His Oboe and Accessories


While certainly Duvoir possessed many horns over the year, only one is known - The Loree "1906 conservatory" model, serial number LL4, made in 1921. Duvoir returned to France in 1922 to retrieve his family. It is likely he hand-carried this new oboe back to the United States.  

Serial Number Record

Copy of serial number record graciously provided by Loree. Note the other notable musicians that received oboes around the same time.
LL4 was part of the estate that went to Gerald Dahl after Duvoir passed, and then was given to Gerald's grandson, Garett Dahl in 2008.
At that time the oboe was badly in need of care, but completely sound. It was well worn, grimy and all of the pads were damaged, though the corks were still tight.
A complete overhaul was performed by Scimonetti's in Lancaster. All of the keywork was removed and cleaned, and the wood was cleaned and oiled. We asked to have the silver cleaned, but not polished in order to retain the original appearance. After a repad and adjustment, the oboe plays wonderfully.
Several persons have played the oboe since. One would love to have it for his collection, one said the bore was too small and it did not sound great. Another comment was that perhaps if a French style reed were used it would sound just right. I have heard the LL4 played alongside a modern Loree oboe and I think they sound very similar.
Of note, the "banana" key is missing - the post is present but the lever is missing. I was told this was an alternate fingering and that Gillet and Tabuteau discouraged use of modernized keywork. This idea is also confirmed in Laila Storch's piece on Gillet. We have investigated the idea of returning the keywork to factory condition, but it is difficult to find, and would perhaps alter the provenance of the oboe. For now it will stay as-is.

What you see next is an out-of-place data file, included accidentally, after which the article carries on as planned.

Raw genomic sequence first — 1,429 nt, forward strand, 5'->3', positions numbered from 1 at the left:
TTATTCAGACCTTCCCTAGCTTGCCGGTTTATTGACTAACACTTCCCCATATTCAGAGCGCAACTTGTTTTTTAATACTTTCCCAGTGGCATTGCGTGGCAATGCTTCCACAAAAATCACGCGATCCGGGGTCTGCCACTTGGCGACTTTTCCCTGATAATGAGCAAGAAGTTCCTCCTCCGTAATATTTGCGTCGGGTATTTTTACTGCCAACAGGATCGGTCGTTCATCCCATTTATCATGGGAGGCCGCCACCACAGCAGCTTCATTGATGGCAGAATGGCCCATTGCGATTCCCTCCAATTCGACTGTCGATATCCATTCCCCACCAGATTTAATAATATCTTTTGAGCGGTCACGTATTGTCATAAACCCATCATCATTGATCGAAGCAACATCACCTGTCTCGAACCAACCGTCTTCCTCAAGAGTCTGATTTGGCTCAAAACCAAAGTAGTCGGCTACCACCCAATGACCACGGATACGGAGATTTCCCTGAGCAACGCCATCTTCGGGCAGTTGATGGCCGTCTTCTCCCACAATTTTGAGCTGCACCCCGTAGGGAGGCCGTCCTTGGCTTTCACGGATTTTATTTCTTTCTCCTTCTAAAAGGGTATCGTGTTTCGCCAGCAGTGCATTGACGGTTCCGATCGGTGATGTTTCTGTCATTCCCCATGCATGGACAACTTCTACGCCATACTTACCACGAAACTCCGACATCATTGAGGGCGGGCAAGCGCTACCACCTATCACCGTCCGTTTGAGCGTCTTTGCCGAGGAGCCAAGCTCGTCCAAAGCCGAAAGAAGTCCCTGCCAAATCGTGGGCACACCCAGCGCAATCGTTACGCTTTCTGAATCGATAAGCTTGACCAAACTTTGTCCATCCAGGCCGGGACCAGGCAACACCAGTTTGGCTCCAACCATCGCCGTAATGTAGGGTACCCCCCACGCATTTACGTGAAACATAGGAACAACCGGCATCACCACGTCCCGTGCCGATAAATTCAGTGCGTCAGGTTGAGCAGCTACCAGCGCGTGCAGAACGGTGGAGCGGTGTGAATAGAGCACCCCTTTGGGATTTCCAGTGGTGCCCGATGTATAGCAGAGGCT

Reeds

Duvoir is known to make his own "French style" reeds. Three are shown here. Other than the gouge, no other reed making equipment is known, with the exception of a micrometer modified by Gerald Dahl.

About the reed case: The reed case seems to be out of place. There have been two similar comments on the reed case.

"Interesting to note- his reed case bears the name Louis of Chelsea, which was a very famous oboe brand made in London in the 1930s-1940s...they were bought out after the war by Boosey & Hawkes and never were the same.  But, for him to have that reed case is interesting as not many outside London used those oboes or had access to them as the Louis key system was strictly an "English" system that was for the most part ONLY used in England.  Even though only the reed case is there, it is odd that he would have it..."

Gouge

The gouge is in good working order. There are absolutely no markings that would suggest the date or the maker. There is a mount for (assumed) a guillotine, but the parts are missing.

Oboe Stand

In the collection is a wood and iron oboe stand. It is quite heavy and stamped "L LOREE" on the bottom. Help is needed to identify approximate date of manufacture. 

Other Oboe Instruments
  • As the above oboe was new in 1921, there must have been another before
  • Family legend suggests that a new oboe and English horn may have been sold to pay bills.
  • We have a note to Loree asking for a repair on a bass oboe.
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